Black Mirror Season 4 Review

Black Mirror Season 4 Review

Charlie Brooker’s spectacular series is back on Netflix to make you more worried about technology. With every new season of Black Mirror, the audience has to play a very dangerous game of expectations. Will this season be presciently accurate or more outrageous about the future of tech as compared to previous seasons? This might be regarded as very unfair to Charlie Brooker because the purpose of his creation is not to act as a dark prediction about our future or try to outdo itself in every new season. However, it is a fact that viewers judge every set of episodes this way.

Black Mirror is not about predicting anything through its original and aggressive storytelling or about the moral or ethical debate regarding speculative tech. Yet, Booker knows exactly what to do and dabbles in the moral and ethical quandaries quite well. All six episodes of the fourth season of Black Mirror will be released on December 29th and this one also continues to show off the brilliance that we have seen in the last three seasons. With this season as well, Booker has solidified himself as a creative writer and has delivered rather well when it comes to expectations.

The fourth season of Black Mirror is twisted, shocking, melancholic, amusing and sometimes even hopeful. There is no denying that it is quite great as every single episode comes up with a unique tale that’s set in the future. In every story, some part of the contemporary culture has been given a nightmarish touch. In the past seasons, technology was considered an inspiration for the show, especially in the way it has an impact on our daily interactions and social lives. The dystopian dreaming of the show has stemmed from virtual reality, reality television and Twitter. That’s the beauty of a Black Mirror episode; not only is it feasible, but also inevitable.

This new season focuses its very cynical gaze on online gaming, dating apps as well as personalized surveillance tools. But, some of the best episodes you will see are the ones that are less focused on studying the ethics pertaining to a single idea. It is more interesting to see how they are part of the warped reality we have come to accept in Black Mirror. Some episodes such as Black Museum and Crocodile take advantage of previous ones as they explore ideas that have been studied before such as a digitized consciousness. These elements are helpful in making the plot more economical.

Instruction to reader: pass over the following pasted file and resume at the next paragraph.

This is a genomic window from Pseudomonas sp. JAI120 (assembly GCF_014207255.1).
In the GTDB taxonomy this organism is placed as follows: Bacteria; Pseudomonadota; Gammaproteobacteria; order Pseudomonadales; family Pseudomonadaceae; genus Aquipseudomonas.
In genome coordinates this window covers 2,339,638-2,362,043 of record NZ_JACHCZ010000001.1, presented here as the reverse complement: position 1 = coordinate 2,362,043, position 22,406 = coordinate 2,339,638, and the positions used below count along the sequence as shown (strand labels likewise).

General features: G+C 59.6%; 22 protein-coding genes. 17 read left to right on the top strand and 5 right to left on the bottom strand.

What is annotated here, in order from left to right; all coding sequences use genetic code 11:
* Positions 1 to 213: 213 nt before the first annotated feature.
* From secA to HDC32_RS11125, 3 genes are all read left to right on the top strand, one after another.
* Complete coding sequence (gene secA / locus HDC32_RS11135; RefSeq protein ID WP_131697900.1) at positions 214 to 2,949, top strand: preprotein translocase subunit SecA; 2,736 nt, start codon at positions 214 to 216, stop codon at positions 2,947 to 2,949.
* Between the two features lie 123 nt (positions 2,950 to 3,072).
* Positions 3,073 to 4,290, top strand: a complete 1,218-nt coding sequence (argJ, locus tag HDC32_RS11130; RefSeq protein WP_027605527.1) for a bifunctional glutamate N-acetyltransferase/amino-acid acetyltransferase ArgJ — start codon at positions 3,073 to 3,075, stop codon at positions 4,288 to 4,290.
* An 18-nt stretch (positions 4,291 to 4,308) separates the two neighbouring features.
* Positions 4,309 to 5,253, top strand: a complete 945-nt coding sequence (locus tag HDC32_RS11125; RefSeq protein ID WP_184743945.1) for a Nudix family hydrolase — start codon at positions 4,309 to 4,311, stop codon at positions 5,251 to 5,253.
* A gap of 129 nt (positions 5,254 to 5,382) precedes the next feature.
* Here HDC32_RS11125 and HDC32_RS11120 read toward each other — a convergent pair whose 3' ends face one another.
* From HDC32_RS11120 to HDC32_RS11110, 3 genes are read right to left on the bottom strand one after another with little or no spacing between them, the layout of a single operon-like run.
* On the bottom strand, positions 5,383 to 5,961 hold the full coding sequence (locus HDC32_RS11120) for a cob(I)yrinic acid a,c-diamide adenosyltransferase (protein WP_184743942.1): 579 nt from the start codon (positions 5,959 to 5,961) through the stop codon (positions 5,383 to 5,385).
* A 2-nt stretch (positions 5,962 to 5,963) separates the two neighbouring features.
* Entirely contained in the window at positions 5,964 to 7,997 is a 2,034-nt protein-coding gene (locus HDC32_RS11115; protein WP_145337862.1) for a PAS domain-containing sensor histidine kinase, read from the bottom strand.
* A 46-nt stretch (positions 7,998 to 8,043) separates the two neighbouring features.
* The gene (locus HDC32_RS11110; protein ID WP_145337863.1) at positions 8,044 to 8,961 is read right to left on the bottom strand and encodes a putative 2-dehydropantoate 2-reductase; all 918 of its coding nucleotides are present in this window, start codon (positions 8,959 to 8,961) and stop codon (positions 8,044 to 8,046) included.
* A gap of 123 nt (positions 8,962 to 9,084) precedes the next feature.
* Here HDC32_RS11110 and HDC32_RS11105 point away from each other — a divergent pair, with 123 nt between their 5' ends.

The heart of these stories is found in bleak futuristic technology and it drives the plot forward and also paves the way for unique dramatic situations. The episodes are not just coded as drama, but also include a sci-fi element and this allows for various interpretations. For instance, Crocodile is a harrowing and tense thriller as it displays a device that can access the raw impressions a person has had to past events. These devices were originally developed by the police, but are now used by insurance brokers for checking the validity of claims made by the clients.

Yes, the device do give rise to some of the tensest and interesting scenes in the episode, but are never the story’s focal point. The third season was the first to be made for Netflix and writer and creator Charlie Brooker had used the series for exploring different formats, tones and genres. USS Callister reminds us of Star Trek to some extent with the comedy, but brings out something sinister as well. Likewise, Arkangel is a powerful drama that’s about a young girl who has grown up with a single parent that is based in a nondescript American town and comes off like an indie movie.

There is also Crocodile that’s a psychological thriller and it takes place in the tough Iceland landscape. Metalhead has absolutely no dialogue and is essentially a black-and-white survival story that has been beautifully shot. The curiosity is rather interesting, but it is the weakest episode because the plot is very thin and barely lasts for the 40 minutes duration. We cannot forget Black Museum, which, if you really get down to it, is just horror. The episode takes place in a roadside museum and it houses a morbid display of artefacts that are connected to gruesome crimes. It is, without a doubt, one of the best episodes as it brings together three somewhat comic and dark stories with relish.

But, perhaps the best episode of the lot is Hang the DJ, which is a modern yet melancholic love story. The two lead characters of the story make use of an advanced dating system that can tell them everything they want to know about a relationship, including the number of hours they will spend together. This episode focuses on these two characters as they struggle to keep up with this rather inhuman and distant way of finding love. It is very uplifting and sweet to see.

The writing duties once again fall to Brooker, but he also worked with a very impressive group of other collaborators. This includes some interesting and talented directors such as David Slade, John Hillcoat and Jodie Foster as well as some renowned actors like Jimmi Simpson, Jesse Plemons and Rosemarie Dewitt. Every episode of Black Mirror comes off as a very unique production that’s rich with talent and ideas.

Back in 2011, the show had a rather sensational debut and from then on, it is safe to say that it has gone from strength to strength. The use of genre and tone has expanded as the writers become creative with every episode and there is also a rise in ambitious storytelling as we move onto the next. None of the episodes of the fourth season of Black Mirror have the brilliance of last year’s San Junipero, which was one of the finest episodes on television. Nonetheless, the six dystopian stories that are depicted are some of the most consistent and strongest ones that the show has done in its history.

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